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Learning to drum at home can seem daunting. Luckily, we have some tips and tricks to make it easy, affordable, quiet and space-effective.
Playing an instrument, no matter your age, is good for you. Studies show that it has benefits for your mental health and emotional wellbeing because it can expand your social circle and relieve stress. It even grows the corpus callosum, the nerve bundle which connects the left and right side of the brain. Wow! What an easy and fun way to make yourself smarter and more dexterous!
If playing an instrument is good for you, then playing the drums must be the best: it requires physical skill. Practicing develops hand-eye coordination. The drumming position improves your posture. You will learn to read music notation which is basically like having a second language. And it’s really cool.
The only thing is: the kit. It is expensive, it’s big, and it’s loud. Perhaps you live in a flat or house where you’re already short on space. Or perhaps your neighbours don’t seem like they fancy listening to you bashing away in the evenings. Surely you can’t learn to drum at home in a city?
Don’t give up yet! We’ve got some tips and tricks that will make drumming at home seem easy. No matter where you live or who you live with.
Professional drum kits aren’t cheap, but you can do it on a budget using these tips:
- Look for a second-hand kit, either from a friend or through sites like Gumtree. Often local neighbourhood Facebook groups have sections where people are giving away instruments because they are moving or need space!
- Fix up an older kit. If your kit has a broken skin, it’s easier to replace that than get a whole new kit. Or your kit might just need a spruce – check out this inspiring article from Seb Atkinson about cleaning up old kits.
Maybe the problem isn’t money, but space. Here’s how to squeeze your sticks in:
Keep it Quiet
We know this is the big one: no one wants their neighbours knocking on the wall shouting for you to keep it down when you’re trying to let out your inner John Bonham.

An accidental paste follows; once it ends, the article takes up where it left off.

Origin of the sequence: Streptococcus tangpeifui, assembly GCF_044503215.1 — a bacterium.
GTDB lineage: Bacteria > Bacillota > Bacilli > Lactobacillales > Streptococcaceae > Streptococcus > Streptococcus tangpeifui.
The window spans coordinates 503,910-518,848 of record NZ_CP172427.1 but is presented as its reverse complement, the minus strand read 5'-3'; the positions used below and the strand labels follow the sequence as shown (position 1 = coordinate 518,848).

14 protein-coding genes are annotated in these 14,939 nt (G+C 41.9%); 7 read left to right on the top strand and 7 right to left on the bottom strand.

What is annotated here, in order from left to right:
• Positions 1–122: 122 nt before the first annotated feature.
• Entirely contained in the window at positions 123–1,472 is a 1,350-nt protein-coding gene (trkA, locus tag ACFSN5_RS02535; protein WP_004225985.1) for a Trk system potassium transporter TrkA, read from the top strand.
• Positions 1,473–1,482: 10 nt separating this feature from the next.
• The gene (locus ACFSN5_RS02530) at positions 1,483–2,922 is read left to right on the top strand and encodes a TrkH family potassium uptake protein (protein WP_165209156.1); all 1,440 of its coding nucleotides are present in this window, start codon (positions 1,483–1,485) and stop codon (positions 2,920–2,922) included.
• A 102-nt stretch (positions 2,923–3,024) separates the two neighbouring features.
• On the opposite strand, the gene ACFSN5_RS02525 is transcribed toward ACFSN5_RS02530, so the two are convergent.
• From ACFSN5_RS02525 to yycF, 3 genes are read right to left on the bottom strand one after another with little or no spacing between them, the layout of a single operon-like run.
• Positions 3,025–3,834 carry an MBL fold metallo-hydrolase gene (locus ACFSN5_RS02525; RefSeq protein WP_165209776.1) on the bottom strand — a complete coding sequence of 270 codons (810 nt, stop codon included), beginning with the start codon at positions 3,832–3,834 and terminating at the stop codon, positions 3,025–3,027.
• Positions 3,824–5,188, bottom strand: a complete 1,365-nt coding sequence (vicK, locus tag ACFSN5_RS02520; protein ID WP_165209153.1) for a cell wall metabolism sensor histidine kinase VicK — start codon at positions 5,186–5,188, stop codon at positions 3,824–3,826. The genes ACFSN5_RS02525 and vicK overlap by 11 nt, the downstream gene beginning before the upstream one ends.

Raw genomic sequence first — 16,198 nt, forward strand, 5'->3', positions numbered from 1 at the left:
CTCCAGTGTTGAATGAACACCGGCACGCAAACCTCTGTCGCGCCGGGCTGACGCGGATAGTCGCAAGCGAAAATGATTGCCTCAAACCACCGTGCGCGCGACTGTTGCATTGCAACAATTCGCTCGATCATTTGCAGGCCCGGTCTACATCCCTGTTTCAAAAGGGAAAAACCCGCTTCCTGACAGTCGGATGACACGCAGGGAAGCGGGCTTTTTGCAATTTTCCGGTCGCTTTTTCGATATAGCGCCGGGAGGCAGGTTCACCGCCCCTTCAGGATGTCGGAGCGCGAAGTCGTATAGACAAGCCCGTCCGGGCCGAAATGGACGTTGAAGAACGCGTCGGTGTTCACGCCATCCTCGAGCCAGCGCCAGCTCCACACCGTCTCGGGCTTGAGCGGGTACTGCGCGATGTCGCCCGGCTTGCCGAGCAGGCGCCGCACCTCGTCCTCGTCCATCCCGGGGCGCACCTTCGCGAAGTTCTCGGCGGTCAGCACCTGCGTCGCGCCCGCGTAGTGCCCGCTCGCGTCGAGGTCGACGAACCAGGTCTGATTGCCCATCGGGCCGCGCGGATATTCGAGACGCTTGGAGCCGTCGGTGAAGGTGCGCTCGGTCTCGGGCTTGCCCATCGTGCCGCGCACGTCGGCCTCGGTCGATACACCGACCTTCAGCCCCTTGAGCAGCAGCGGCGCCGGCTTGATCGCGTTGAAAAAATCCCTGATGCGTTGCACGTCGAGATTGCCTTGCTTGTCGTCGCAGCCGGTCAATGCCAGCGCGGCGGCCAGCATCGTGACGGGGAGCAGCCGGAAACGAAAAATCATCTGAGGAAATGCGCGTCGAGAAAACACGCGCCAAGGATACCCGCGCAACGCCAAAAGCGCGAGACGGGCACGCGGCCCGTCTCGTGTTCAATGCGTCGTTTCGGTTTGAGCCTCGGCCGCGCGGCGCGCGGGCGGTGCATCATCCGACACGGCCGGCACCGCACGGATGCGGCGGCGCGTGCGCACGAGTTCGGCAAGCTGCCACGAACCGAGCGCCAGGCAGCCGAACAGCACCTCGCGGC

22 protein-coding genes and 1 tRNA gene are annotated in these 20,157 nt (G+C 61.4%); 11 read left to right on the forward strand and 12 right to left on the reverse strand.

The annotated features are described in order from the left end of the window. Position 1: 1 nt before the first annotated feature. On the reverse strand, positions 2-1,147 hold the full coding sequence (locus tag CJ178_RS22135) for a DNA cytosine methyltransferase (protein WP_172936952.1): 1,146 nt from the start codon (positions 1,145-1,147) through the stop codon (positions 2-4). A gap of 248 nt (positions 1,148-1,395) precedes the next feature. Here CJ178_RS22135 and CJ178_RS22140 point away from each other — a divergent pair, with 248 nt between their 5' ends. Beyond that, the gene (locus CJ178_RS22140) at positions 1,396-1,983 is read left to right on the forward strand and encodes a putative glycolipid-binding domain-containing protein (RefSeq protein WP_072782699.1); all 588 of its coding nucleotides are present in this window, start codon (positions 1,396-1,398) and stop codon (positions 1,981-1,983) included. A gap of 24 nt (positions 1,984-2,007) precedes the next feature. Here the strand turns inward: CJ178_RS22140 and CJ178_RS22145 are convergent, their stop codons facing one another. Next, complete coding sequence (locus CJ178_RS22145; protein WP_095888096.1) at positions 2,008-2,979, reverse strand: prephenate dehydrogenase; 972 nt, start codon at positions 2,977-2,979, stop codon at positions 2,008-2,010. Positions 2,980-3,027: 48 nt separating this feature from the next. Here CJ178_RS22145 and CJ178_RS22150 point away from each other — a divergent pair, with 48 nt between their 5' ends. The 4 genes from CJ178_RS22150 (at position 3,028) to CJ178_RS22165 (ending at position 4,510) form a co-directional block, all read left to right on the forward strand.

- Practice patience, and your technical exercises. Go for a practice pad, so you can get the time in without it making a racket. These can cost as little as £8.00 and can even just go on your lap!
- Upgrade your existing kit with some silent skins. These go on the kit and make it lovely and quiet. We recommend the Remo Silentstroke or the Zildjian L80 cymbals.
- The Body Electric: why not try an electric kit instead of an acoustic one? Whilst they can be pricey, we think they’re great because they fold away and create more space. You can also put your headphones on and rock out as loud as you want. Your neighbours won’t even know you’re a rockstar. Amazing, right?
Learning to Drum at Home
Now that you’ve got an amazing money-, space- and ear-saving setup, you’re ready to learn to drum at home. Why not connect with one of the tutors at Make More Music? If you’re learning to drum at home then the tutors can come to your place and deliver tailored one-to-one lessons.
Or maybe you’ve decided that you just need to bash it out Rush-style on a big, loud, acoustic kit. No problem! Why not contact us to find out about London drum lessons with studio-based drum teachers?
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Gideon Waxman runs popular drumming resource Drum Helper. Here we get his inspiring insight into all things drums for both beginners and professionals alike.